But what if Obama wins re-election and the Democrats hold on to (and maybe even increase) their majority in the Senate while cutting a bit into the Republican majority in the House? Before the election, more-aggressive members of the Democratic majority in the Senate were floating a strategy that would send the country off the fiscal cliff temporarily in January by allowing the Bush tax cuts to expire. That would mean that, technically, a vote in January for the Obama plan to raise taxes on the 1% while cutting taxes for the middle class would be a vote for a tax cut rather than a vote for a tax increase.

On the other hand, a vote to raise taxes in December on the 1% would be a tax hike. So the theory of these Democrats was that this would let some Republicans who had taken the no-tax-increase pledge of Grover Norquist and his Americans for Tax Reform group vote for the Obama tax plan without breaking their pledge (and risking political suicide when Norquist went against them in the next Republican primary.) How many Republican votes this would allow the Democrats to peel away would depend on who had lost seats in the election among Republicans. (Again, more on that later.)

I'm pretty sure that Wall Street and the debt-rating companies would not be amused by even a temporary plunge off the fiscal cliff. The exact extent of the damage would depend on how much faith investors put in Democratic promises to stop the plunge in midair and then reverse it by making everything retroactive.

Among the elephants

A Republican victory that produced a Romney presidency, a reduced Democratic majority in the Senate and a continued Republican majority in the House would probably be seen by conservatives and Tea Party Republicans as a vindication of their move of the party to the right. Having run on (and survived) the Paul Ryan budget, a Romney administration would, in all probability, make that document its economic blueprint.

The effect on the fiscal cliff? Part of the cliff would vanish, since I think we can count on a Romney/Ryan administration to go whole-hog for renewing and extending the Bush tax cuts. On the spending side, however, I think a Romney administration would be inclined to drive straight off the cliff. The Republican Party is committed to cuts in discretionary spending -- even if it refused to spell them out in any detail during the campaign. The conservative/Tea Party wing of the party, which would in effect be the Republican Party after a victory in this election, would pursue its agenda of shrinking the size of the federal government by cutting spending.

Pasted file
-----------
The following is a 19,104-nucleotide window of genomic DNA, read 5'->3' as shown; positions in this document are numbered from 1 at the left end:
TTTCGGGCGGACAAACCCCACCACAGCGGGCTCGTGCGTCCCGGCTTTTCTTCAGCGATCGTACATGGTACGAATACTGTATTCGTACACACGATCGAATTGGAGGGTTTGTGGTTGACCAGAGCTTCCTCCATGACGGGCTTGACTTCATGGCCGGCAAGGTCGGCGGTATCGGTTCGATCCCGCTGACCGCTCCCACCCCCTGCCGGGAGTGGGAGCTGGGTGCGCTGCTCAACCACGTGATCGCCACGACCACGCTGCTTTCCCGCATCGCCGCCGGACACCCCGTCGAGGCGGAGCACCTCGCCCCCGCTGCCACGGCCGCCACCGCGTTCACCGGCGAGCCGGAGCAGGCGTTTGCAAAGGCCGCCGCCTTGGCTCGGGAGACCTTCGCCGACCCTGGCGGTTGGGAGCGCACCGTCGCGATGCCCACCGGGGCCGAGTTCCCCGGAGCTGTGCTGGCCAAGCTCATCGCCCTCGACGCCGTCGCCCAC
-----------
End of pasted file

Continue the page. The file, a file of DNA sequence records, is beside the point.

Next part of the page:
What's up for grabs is the reaction of financial markets and debt-rating companies to this agenda. The Ryan wing of the party has been adamant in its belief that the numbers in its economic plan add up -- but they add up only if you accept the belief that cutting taxes and spending will accelerate the rate of economic growth by enough to increase government revenue despite the reduction in tax rates. That's the only way you can cut taxes by the amount that Romney and Ryan have proposed and also reduce the deficit.

The belief that government revenues will rise enough to cut the deficit even as tax rates are reduced -- what's called "dynamic scoring" -- isn't shared by all economists. My impression, in fact, is that there are relatively few believers in that scenario among economists on Wall Street and at Standard & Poor's, Moody's Investors Service and Fitch Ratings, which means that a pure Ryan-plan approach to the fiscal cliff could get major push-back from the financial markets. I don't know how a Republican plan to end the fiscal cliff that was given a less-than-passing grade by Wall Street and S&P nets out, but I'd be surprised if the ratings companies didn't at least warn of a potential downgrade of the U.S.'s AA credit rating.

This means there's a very real possibility of a collision between what I'll call Ryan Republicans and the credit-rating companies (and Wall Street), since the typical reaction by the Republican True Believers to criticism of dynamic scoring has been to ridicule the opposing viewpoint or simply ignore it (if they can't bury it, of course, as they tried to do with a recent Congressional Research Service report that concluded that income tax and capital gains tax cuts wouldn't increase growth as much as Republicans have maintained). The financial markets aren't likely to simply shrug off threats to the U.S. credit rating.